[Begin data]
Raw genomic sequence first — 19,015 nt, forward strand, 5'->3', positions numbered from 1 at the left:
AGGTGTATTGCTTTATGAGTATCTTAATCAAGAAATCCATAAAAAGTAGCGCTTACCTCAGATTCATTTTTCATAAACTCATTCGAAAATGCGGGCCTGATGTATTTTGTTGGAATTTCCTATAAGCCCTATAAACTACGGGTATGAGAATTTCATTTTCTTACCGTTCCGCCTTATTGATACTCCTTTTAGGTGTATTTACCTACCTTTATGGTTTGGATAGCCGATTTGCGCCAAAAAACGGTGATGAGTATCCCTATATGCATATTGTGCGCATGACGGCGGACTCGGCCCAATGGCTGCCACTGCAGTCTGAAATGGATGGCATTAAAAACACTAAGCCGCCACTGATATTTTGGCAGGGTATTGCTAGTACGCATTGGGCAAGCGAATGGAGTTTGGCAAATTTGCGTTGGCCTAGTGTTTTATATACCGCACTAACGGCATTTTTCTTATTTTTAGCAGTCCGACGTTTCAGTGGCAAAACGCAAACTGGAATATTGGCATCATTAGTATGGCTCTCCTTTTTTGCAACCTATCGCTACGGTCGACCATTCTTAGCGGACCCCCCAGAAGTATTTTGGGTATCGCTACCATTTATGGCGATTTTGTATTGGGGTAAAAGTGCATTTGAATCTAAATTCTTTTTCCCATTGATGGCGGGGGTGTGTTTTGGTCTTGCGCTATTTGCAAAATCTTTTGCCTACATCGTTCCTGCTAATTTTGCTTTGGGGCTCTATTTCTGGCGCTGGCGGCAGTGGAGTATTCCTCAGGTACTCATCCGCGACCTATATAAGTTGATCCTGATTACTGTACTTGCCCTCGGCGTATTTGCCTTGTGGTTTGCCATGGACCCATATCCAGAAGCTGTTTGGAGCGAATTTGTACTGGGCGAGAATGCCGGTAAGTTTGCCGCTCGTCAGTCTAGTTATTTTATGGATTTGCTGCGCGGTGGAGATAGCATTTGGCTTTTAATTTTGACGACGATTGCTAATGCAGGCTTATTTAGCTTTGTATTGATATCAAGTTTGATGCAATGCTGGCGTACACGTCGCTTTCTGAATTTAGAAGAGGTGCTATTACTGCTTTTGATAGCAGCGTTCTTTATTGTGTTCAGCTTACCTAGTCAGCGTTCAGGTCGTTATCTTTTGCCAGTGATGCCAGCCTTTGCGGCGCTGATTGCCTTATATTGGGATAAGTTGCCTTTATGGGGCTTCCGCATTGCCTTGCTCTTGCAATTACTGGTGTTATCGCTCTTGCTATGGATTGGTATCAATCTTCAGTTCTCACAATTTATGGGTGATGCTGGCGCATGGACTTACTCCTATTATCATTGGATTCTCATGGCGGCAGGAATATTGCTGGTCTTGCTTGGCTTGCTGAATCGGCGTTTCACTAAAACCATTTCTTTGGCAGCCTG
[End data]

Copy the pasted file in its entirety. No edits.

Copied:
Raw genomic sequence first — 19,015 nt, forward strand, 5'->3', positions numbered from 1 at the left:
AGGTGTATTGCTTTATGAGTATCTTAATCAAGAAATCCATAAAAAGTAGCGCTTACCTCAGATTCATTTTTCATAAACTCATTCGAAAATGCGGGCCTGATGTATTTTGTTGGAATTTCCTATAAGCCCTATAAACTACGGGTATGAGAATTTCATTTTCTTACCGTTCCGCCTTATTGATACTCCTTTTAGGTGTATTTACCTACCTTTATGGTTTGGATAGCCGATTTGCGCCAAAAAACGGTGATGAGTATCCCTATATGCATATTGTGCGCATGACGGCGGACTCGGCCCAATGGCTGCCACTGCAGTCTGAAATGGATGGCATTAAAAACACTAAGCCGCCACTGATATTTTGGCAGGGTATTGCTAGTACGCATTGGGCAAGCGAATGGAGTTTGGCAAATTTGCGTTGGCCTAGTGTTTTATATACCGCACTAACGGCATTTTTCTTATTTTTAGCAGTCCGACGTTTCAGTGGCAAAACGCAAACTGGAATATTGGCATCATTAGTATGGCTCTCCTTTTTTGCAACCTATCGCTACGGTCGACCATTCTTAGCGGACCCCCCAGAAGTATTTTGGGTATCGCTACCATTTATGGCGATTTTGTATTGGGGTAAAAGTGCATTTGAATCTAAATTCTTTTTCCCATTGATGGCGGGGGTGTGTTTTGGTCTTGCGCTATTTGCAAAATCTTTTGCCTACATCGTTCCTGCTAATTTTGCTTTGGGGCTCTATTTCTGGCGCTGGCGGCAGTGGAGTATTCCTCAGGTACTCATCCGCGACCTATATAAGTTGATCCTGATTACTGTACTTGCCCTCGGCGTATTTGCCTTGTGGTTTGCCATGGACCCATATCCAGAAGCTGTTTGGAGCGAATTTGTACTGGGCGAGAATGCCGGTAAGTTTGCCGCTCGTCAGTCTAGTTATTTTATGGATTTGCTGCGCGGTGGAGATAGCATTTGGCTTTTAATTTTGACGACGATTGCTAATGCAGGCTTATTTAGCTTTGTATTGATATCAAGTTTGATGCAATGCTGGCGTACACGTCGCTTTCTGAATTTAGAAGAGGTGCTATTACTGCTTTTGATAGCAGCGTTCTTTATTGTGTTCAGCTTACCTAGTCAGCGTTCAGGTCGTTATCTTTTGCCAGTGATGCCAGCCTTTGCGGCGCTGATTGCCTTATATTGGGATAAGTTGCCTTTATGGGGCTTCCGCATTGCCTTGCTCTTGCAATTACTGGTGTTATCGCTCTTGCTATGGATTGGTATCAATCTTCAGTTCTCACAATTTATGGGTGATGCTGGCGCATGGACTTACTCCTATTATCATTGGATTCTCATGGCGGCAGGAATATTGCTGGTCTTGCTTGGCTTGCTGAATCGGCGTTTCACTAAAACCATTTCTTTGGCAGCCTG